Many of the System of Record emerging technologies listed in this blog will share a similar fate. Where they have not been implemented on the mainframe yet, they will be considered for the future based on their customer exploitation merits. You’ll notice I used a phrase: “not on the mainframe, yet”, a couple of times above. That’s because I believe it. Some of these emerging technologies will become ubiquitous and demand their place on the mainframe in much the same way as the DB2 technologies have evolved. Think about TCP/IP, Linux, Java, and XML that were once emerging technologies and are ubiquitously deployed on the Mainframe and within z/OS. Even Linux inside z/OS…at least some of it.

Same code. Different Container. Different Operations Model

With the adoption of open source and open programming interfaces, there are few programs that can’t be deployed on z/OS or the mainframe. But just because it can be done, doesn’t mean it should be done. For example, z/OS is branded as a Unix system because of the Unix System Services component. By that brand, it means it can support a VT100 character based terminal as an input device. So, using the vi editor, if you type a character, it would immediately get sent to the mainframe for processing. Type the next character and the same response. Move the mouse and you burn mainframe mips chasing it. Yes, that works, but it is a complete waste of mainframe processing. Capture the edit on a PC or smart device, using local processing. When done or the user hits enter, send the bulk of the input to the server to be saved and processed. Data processing is what the mainframe is about. The punch card and the 3270 terminal are “old school” systems of engagement. The mainframe has adapted to those interfaces as well. The z/OS Management Facility is a new web services based implementation that can augment or replace the “old school” 3270 command line functionality. New products, such as IBM zSecure and IBM Wave put a graphic front end on the mainframe. It is collaborative and hybrid deployments such as these vs. replacement of a legacy.

What’s your cluster look like?

The mainframe Parallel Sysplex solved clustered computing in a dramatically different fashion than commodity servers. Rather than separate data into smaller consumable chunks that are then spread across database servers that are then attached to clusters of application servers that need to have round robin workload balancing for some semblance of security, the mainframe did it different. They decided to share all data across their “cluster”. Each system has direct access to the data much like a SAN. This access is now Fiber Channel based, via the FICON protocol. It runs on the same fiber optics wiring as the FCP protocol, but it has better latency, security, error correction and redundancy. Shared by these clustered servers is the Coupling Facility. This is a separate mainframe server or logical partition with three functions:

  1. High speed communications (peer-to-peer) between the “cluster members”.
  2. Lock manager for read/write access to the shared data across the cluster.
  3. Data cache for the most recently used data (in memory) to avoid disk access for high volume transaction processing.

Commodity database server developers are beginning to make their own “coupling facilities” with a fraction of the functionality, performance, scale and reliability built into the mainframe Parallel Sysplex capabilities.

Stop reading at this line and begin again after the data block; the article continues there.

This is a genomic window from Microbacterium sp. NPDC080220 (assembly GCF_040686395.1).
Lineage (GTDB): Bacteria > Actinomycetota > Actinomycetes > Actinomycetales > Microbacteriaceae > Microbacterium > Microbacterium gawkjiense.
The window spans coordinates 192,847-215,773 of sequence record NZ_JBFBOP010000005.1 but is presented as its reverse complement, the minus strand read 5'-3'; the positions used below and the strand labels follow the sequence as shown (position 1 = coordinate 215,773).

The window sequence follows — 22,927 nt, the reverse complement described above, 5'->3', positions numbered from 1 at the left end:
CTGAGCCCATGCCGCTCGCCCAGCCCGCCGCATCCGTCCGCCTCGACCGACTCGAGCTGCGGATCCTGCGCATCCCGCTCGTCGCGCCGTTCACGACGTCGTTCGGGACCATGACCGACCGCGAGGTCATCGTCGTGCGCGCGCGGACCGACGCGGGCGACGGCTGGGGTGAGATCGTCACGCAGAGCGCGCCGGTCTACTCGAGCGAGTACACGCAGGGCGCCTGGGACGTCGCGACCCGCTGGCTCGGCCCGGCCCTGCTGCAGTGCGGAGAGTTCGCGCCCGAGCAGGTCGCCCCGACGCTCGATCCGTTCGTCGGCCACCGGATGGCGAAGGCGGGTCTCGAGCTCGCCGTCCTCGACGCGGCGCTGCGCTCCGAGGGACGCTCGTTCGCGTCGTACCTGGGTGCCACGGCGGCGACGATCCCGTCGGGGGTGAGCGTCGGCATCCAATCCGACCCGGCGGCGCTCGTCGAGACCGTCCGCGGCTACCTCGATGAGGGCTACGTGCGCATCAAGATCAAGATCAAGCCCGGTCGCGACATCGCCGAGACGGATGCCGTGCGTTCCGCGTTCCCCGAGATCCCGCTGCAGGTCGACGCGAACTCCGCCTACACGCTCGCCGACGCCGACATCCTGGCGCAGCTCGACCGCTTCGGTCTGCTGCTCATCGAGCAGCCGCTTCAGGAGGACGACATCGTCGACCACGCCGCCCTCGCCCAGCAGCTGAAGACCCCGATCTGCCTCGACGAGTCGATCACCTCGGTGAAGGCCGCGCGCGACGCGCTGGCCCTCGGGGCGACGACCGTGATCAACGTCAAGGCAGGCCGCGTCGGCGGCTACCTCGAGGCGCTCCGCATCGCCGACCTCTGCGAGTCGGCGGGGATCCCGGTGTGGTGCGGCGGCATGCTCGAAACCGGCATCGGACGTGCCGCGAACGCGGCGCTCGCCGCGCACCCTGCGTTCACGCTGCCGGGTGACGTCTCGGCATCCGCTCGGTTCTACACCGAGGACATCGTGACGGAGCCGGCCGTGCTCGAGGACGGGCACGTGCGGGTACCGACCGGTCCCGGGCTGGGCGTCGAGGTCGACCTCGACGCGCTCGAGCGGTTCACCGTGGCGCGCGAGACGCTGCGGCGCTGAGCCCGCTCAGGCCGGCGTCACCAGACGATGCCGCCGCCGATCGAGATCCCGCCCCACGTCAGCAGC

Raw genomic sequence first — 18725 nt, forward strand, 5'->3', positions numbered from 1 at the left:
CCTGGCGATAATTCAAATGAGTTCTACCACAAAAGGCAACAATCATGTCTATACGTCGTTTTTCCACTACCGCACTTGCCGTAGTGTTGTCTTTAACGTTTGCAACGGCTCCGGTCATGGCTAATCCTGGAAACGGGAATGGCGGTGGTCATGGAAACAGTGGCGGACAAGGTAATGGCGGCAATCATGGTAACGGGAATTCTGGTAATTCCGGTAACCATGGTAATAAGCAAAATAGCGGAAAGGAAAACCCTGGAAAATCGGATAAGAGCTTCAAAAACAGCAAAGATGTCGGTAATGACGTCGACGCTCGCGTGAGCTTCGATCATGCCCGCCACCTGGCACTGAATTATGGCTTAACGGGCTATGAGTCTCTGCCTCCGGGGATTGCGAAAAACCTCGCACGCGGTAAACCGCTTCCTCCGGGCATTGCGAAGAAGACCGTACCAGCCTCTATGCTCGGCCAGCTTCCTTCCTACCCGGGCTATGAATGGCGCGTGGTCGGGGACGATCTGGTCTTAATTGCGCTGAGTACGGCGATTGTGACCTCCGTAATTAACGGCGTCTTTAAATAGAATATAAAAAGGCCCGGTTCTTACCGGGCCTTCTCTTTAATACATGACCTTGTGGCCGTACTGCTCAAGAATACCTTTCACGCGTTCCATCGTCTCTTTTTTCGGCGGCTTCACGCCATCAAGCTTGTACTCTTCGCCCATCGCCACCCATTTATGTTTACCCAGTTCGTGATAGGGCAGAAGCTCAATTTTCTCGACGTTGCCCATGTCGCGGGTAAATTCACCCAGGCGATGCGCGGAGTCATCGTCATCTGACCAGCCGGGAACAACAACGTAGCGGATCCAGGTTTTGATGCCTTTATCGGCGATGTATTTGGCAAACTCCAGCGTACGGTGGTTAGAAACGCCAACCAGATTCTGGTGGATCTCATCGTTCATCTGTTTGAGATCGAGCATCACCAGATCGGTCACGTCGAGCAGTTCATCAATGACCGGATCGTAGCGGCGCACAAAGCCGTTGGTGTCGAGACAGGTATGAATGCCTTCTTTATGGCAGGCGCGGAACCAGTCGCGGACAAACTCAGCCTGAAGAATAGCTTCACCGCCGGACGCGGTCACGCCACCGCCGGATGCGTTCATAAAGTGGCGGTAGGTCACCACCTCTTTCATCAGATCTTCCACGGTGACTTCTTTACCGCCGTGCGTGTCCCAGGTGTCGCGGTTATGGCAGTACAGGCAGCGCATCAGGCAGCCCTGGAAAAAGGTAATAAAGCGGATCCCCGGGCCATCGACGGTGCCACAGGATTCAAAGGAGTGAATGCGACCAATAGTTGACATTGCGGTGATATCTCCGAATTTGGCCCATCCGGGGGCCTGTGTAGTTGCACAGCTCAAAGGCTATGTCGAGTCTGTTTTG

System Integrity

In 1973, IBM issued an integrity guarantee that any problems found in their code on the mainframe that could, and I’m paraphrasing, give an unauthorized person an undeserved authority, promote a program from user space to kernel space without authority or could manipulate or destroy data without authority would provide a fix at no charge, as quickly as possible. Recently, the guarantee was updated. But there is a reason for the guarantee and that’s baked into the hardware and software architecture of the mainframe. The hardware creates a boundary and set of instructions to manage the transition between user and kernel (system) processing. It also enforces boundaries on memory within the operating systems. As a result, a “buffer overflow” between user space and kernel space will be detected by the hardware. So in case there was poor programming on behalf of the operating system or middleware, the hardware is smart enough to detect the error and abnormally terminate the offending user program. It’s not to say the mainframe is hacker proof. Better stated, it is hacker resistant. The hardware architecture will detect and inhibit the majority of problems found from poor programming on commodity systems. In fact, execution of “portable” code on the mainframe has found a number of integrity problems that might have gone unnoticed on commodity software.

Multi-tenancy

Baked into the mainframe hardware and software is the goal that multiple applications, databases, and for that matter, operating systems, can run simultaneously without negatively impacting each other. The impact being integrity and performance based. The mainframe workload management capabilities for managing service levels and scale are legendary. Many more eggs can be put in a single basket. Far few servers need to be deployed. As PC servers became rampant in data centers, VMWARE came along and began to offer up to 80:1 reduction in the number of physical servers required to deploy workloads. Simultaneously, z/VM and Linux might offer an 800:1 reduction of the same workloads. Operational fiefdoms being what they are, an organization might be satisfied with the savings of an 80:1 reduction. Working collaboratively, there might be a 400:1 reduction in servers, with some on virtual blades and some of the mainframe.

Summary

This is not an either-or proposition, though organizationally, it might feel that way.  Collaboration and sharing is at the foundation of the mainframe architecture. Now, through networks and multiple servers, that collaboration extends to Systems of Engagement.

A truly modern IT organization can realize the benefits of collaboration in application development, business resilience, time to deployment, operational risk and simply put, cost savings.

All of the above examples are to prove the point of the value of hybrid and collaborative computing. There are many offerings that provide similar value to those listed in this post.